We received a great response to our online survey – thank you to all who were able to participate!! One hundred and seven preservation professionals answered survey questions on a broad range of topics related to feather conservation including:
- priorities in cleaning
- preferred wet and dry cleaning methods
- damages observed as a result of cleaning
- current practices related to pesticide use
- damages associated with pesticide use
- past and present methods for restoring faded feathers
- the ongoing conservation of restored feathers
The resulting dataset reflects a wide diversity of concerns and treatment solutions from conservators, taxidermists, preparators, curators, collection staff, and researchers from countries all over the world (Australia, Austria, Brazil, Canada, France, Germany, Italy, New Zealand, Spain, Switzerland, UK, USA, Zimbabwe). Many respondents not only checked the boxes but took time to provide detailed information, share tips and tricks, raise ethical issues, and put forward specific ideas for research. Over the next months, as we analyze the results, we will share them here on the blog.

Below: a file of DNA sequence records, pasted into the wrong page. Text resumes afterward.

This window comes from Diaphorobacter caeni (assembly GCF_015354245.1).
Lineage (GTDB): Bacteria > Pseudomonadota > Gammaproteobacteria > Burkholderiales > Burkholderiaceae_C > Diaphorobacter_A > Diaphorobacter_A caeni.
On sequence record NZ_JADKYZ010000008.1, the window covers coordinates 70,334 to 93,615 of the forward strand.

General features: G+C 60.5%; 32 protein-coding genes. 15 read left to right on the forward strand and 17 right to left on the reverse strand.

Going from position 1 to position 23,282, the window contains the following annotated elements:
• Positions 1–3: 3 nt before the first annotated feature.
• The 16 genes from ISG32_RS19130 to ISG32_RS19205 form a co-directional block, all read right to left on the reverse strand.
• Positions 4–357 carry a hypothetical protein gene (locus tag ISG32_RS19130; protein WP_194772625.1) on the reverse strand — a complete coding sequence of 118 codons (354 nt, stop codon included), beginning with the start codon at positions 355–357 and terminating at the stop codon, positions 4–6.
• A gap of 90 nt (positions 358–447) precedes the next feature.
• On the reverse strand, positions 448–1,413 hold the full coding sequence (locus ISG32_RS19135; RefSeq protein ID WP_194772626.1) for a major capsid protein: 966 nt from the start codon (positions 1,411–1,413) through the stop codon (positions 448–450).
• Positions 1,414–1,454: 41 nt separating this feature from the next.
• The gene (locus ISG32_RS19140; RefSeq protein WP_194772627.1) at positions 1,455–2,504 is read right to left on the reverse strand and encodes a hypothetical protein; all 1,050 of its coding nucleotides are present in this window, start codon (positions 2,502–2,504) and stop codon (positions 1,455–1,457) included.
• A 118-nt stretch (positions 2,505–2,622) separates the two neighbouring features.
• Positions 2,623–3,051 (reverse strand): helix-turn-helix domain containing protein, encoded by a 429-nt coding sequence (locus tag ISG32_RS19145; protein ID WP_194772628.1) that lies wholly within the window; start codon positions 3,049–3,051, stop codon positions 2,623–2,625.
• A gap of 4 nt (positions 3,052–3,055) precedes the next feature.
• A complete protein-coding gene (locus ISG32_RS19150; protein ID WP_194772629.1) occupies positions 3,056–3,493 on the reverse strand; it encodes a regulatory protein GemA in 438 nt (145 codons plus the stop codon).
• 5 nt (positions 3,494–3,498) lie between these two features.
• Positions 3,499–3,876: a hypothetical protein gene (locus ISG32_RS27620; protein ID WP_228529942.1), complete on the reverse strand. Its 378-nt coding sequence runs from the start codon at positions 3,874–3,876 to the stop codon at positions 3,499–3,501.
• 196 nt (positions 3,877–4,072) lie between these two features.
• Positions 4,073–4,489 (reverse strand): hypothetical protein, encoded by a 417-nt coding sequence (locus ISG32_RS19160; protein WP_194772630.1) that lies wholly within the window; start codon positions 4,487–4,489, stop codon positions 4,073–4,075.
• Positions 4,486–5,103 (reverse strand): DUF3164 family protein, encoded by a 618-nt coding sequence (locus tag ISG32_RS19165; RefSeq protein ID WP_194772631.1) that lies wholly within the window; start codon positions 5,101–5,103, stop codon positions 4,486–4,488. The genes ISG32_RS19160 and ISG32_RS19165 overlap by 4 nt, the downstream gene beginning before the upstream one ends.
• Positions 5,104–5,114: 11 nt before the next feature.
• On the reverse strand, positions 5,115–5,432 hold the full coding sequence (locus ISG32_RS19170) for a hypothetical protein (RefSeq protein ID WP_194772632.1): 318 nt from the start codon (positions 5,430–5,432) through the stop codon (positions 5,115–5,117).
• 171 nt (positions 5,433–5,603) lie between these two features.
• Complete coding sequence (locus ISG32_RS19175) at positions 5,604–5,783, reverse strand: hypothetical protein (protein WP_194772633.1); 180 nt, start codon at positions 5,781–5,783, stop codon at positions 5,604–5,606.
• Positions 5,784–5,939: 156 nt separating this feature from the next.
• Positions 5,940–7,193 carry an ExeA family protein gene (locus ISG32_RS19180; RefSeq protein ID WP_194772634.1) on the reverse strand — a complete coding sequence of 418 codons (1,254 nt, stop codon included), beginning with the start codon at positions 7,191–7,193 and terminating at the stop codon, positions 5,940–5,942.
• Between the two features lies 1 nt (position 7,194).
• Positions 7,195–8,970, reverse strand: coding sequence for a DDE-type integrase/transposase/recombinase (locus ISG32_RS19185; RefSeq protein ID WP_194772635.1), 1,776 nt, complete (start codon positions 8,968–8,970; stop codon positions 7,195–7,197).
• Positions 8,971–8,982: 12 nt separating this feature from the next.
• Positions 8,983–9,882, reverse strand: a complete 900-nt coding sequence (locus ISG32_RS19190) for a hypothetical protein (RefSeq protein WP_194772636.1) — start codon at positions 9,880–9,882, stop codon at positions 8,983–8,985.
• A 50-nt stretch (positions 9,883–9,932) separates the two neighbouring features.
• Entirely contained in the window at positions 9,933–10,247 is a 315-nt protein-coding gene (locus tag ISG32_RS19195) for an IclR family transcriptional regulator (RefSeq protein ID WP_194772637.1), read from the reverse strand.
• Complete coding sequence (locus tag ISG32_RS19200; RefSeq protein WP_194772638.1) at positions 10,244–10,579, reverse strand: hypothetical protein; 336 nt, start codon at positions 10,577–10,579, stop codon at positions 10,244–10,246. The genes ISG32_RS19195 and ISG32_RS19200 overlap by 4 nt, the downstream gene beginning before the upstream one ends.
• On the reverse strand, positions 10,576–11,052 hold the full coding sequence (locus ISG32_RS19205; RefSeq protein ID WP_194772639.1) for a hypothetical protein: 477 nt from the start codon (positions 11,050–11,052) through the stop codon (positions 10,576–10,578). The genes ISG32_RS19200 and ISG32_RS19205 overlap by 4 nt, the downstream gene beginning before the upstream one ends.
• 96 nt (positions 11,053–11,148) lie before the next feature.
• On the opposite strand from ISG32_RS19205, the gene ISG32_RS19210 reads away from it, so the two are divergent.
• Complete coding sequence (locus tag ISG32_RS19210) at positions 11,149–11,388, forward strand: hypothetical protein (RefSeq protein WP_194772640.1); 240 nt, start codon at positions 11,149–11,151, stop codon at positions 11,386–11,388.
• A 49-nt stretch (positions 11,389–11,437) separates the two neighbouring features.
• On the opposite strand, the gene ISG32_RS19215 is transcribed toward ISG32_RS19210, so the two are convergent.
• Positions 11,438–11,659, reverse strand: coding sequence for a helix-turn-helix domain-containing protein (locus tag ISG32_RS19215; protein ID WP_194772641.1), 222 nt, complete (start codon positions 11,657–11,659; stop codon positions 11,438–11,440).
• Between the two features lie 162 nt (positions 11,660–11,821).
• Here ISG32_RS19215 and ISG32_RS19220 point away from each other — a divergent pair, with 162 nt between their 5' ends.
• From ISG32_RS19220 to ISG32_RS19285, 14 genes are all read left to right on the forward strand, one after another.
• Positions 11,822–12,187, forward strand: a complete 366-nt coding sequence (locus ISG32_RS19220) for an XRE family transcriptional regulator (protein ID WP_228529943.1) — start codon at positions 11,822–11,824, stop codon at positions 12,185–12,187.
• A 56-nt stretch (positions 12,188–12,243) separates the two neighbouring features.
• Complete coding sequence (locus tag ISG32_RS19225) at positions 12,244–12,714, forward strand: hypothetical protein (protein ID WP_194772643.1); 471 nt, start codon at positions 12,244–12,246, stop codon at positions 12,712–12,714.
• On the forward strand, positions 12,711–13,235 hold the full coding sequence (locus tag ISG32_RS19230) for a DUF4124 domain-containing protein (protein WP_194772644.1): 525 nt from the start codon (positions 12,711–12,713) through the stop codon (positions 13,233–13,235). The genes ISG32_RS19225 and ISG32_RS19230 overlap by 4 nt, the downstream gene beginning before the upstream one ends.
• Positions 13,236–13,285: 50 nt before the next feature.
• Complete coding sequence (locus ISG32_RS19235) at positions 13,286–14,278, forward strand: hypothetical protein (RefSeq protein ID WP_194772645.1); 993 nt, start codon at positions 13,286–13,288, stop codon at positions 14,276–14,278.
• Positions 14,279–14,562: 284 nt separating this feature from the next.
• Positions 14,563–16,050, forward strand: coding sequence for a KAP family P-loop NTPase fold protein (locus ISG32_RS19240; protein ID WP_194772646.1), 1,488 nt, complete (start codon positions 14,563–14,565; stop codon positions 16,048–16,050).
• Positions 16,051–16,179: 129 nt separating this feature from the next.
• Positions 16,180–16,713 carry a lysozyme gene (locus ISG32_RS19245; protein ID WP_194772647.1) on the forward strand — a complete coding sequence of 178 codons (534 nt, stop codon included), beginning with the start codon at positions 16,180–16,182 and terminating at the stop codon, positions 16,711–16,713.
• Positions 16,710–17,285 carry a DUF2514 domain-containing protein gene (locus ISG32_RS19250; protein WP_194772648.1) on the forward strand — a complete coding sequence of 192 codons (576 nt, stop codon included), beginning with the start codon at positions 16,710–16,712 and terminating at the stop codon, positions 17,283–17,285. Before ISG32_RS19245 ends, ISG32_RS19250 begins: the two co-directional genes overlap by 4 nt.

Our initial focus will be on cleaning techniques. Responses to several of our questions spoke to the relative importance of cleaning in the care of feather materials.
Among various types of damage commonly found in feathers, dust accumulation ranked the highest.
Removal of loose particulates was ranked the most common treatment goal for 87% of respondents (1 = highest ranking).
The survey results have also allowed us to compile an extensive list of cleaning methods for further investigation. With a few additions derived from literature review, our own experience, and repertoire of common conservation cleaning agents, the list includes dry cleaning tools, equipment, surfactants, aqueous based agents, and solvents. We will be looking at each of these categories in more detail in future posts.
2 thoughts on “Results are in!”
Pingback: Sponges and cloths used to clean feathers: an ab(/d)sorbing post | In Their True Colors
Pingback: Water, water, everywhere | In Their True Colors